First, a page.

A year ago on July 9, 2008, I posted a lengthy tutorial
on performing an ATF drain and fill. Actually, the Amsoil
tutorial also incorporated a transmission pan drop and ATF
filter/screen/strainer replacement but that's very risky
and really unnecessary with the Camry, as Ray pointed out
at the time. There was lots of good info in that thread,
thanks to Ray O's and John G. Dole's contributions, among
others. The posts were in a thread titled "ATF, ATF filter,
and ATF pan gasket Change Procedure." Some info from the
5th Generation Camry manual was also included.
Today, as I get closer to changing my own ATF fluid for the
first time ever, I'm posting another tutorial. This one is
for a simple, do-it-yourself procedure for flushing your
car's ATF at home without use of the potentially dangerous
flushing machines used by some shops.
I'll probably just do a simple drain-and-fill, not a flush,
for my first ATF change, but if I ever decide to do a flush,
here are the steps:
(By the way, a drain and fill will replace only part of the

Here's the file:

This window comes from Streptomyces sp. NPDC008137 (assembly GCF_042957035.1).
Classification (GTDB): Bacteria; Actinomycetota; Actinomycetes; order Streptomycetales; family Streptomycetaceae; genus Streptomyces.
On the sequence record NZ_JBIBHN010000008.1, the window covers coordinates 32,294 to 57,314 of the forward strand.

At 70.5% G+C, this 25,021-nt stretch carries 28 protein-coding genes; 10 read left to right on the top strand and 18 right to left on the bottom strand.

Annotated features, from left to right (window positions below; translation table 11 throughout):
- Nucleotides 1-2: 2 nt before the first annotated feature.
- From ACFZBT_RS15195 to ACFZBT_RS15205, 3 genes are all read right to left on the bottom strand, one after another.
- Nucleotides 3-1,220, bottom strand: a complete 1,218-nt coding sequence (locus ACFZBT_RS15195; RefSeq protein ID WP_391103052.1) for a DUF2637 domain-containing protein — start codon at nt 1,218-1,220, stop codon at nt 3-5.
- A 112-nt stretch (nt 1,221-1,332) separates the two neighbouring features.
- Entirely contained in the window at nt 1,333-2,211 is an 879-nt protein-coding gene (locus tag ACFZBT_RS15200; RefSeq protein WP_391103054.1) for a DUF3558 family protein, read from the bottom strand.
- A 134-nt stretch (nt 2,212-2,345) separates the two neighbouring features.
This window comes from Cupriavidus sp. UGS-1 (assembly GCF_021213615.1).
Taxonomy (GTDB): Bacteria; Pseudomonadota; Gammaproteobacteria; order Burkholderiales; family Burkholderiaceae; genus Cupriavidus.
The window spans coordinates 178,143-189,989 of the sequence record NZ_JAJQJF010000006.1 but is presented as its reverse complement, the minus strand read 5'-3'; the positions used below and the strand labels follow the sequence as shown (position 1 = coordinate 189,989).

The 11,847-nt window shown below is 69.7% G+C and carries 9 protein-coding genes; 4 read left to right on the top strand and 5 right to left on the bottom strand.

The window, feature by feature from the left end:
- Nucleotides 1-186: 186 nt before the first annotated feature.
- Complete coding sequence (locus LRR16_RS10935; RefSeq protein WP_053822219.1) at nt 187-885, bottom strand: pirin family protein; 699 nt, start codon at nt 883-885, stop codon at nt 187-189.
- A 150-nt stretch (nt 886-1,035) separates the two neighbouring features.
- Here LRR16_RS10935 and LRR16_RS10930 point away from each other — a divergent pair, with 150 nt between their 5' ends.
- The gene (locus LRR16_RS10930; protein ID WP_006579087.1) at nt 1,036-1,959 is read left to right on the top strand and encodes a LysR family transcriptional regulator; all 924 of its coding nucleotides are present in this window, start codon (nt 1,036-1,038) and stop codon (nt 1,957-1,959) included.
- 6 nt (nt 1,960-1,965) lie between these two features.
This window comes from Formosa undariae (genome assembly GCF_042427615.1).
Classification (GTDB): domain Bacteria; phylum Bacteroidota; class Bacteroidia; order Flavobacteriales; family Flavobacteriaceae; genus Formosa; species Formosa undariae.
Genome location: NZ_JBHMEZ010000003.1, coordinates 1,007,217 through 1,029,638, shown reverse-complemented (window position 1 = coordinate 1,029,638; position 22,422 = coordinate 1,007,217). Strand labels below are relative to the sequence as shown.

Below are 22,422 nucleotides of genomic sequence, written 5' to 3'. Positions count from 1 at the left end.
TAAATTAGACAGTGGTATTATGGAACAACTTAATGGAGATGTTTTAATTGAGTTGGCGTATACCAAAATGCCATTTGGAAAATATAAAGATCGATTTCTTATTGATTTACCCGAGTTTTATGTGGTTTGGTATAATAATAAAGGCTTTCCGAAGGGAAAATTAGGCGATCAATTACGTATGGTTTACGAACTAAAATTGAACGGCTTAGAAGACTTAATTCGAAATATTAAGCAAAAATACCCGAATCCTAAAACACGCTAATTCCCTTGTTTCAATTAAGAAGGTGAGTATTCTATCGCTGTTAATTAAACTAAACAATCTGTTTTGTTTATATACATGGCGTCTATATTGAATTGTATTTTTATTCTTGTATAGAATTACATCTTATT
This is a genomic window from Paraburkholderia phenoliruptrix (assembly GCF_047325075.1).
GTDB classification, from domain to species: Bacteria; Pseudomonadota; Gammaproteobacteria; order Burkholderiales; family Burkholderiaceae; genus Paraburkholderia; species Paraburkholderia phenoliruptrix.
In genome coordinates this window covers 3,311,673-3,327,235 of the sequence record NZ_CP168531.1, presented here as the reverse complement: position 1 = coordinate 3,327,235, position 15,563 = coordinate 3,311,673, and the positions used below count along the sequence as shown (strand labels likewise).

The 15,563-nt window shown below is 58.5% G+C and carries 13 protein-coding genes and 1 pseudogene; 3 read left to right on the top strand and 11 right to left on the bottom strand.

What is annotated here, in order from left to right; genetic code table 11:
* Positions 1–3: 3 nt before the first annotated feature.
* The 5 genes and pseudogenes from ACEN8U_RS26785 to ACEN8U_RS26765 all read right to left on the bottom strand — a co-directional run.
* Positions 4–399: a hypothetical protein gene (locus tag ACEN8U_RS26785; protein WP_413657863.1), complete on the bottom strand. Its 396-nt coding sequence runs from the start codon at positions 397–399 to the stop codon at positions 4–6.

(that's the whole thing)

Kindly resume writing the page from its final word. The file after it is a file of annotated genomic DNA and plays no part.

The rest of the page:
ATF fluid since 50 to 60 percent of the ATF will be in the
torque converter, not in the transmission pan.)
I found 2 similar procedures for a trans flush at
ToyotaNation.com. Here are the links:
And here is a copy of the procedure from the first link above,
in case the post ever disappears from ToyotaNation.com .
# # # # #
TRANSMISSION FLUSH PROCEDURE - DIY (Do It Yourself)
Question: How can I flush my transmission fluid without bringing
it to a shop?
You can actually change virtually all the fluid in the system
using the following method. We have 5 Toyota's in the family,
and I have done this to them all at least once.
It takes about an hour. Use whatever fluid is recommended on
the dipstick, or in the manual. Our Camry's and Corolla's take
Dexron, but the Celica takes Toyota Type IV fluid, available only
from Toyota, at about $3.50/qt. Use what's recommended, or you'll
be sorry. It's still less expensive than having it done.
1. Drop the pan*, drain the fluid, replace the filter, and
reinstall the pan as you usually do.
2. Add 3 quarts of fluid. (or however many quarts of fluid are
drained from the pan).
3. Remove the fluid return line at the transmission (usually the
upper of the two lines), and place it into a one-gallon milk jug
or similar semi-transparent container. You may want to place the
container in a box with rags around it so that it doesn't spill.
4. Start the engine, and let about a quart or so of fluid get pumped
into the milk jug (about 10-15 seconds).
5. Stop the engine, and add a quart of fluid to the transmission.
6. Repeat steps 4 and 5 until you get new fluid out of the drain line.
You'll use about 8-10 quarts of fluid total, including the 3 you
put in at the beginning, so you may need more than one milk jug.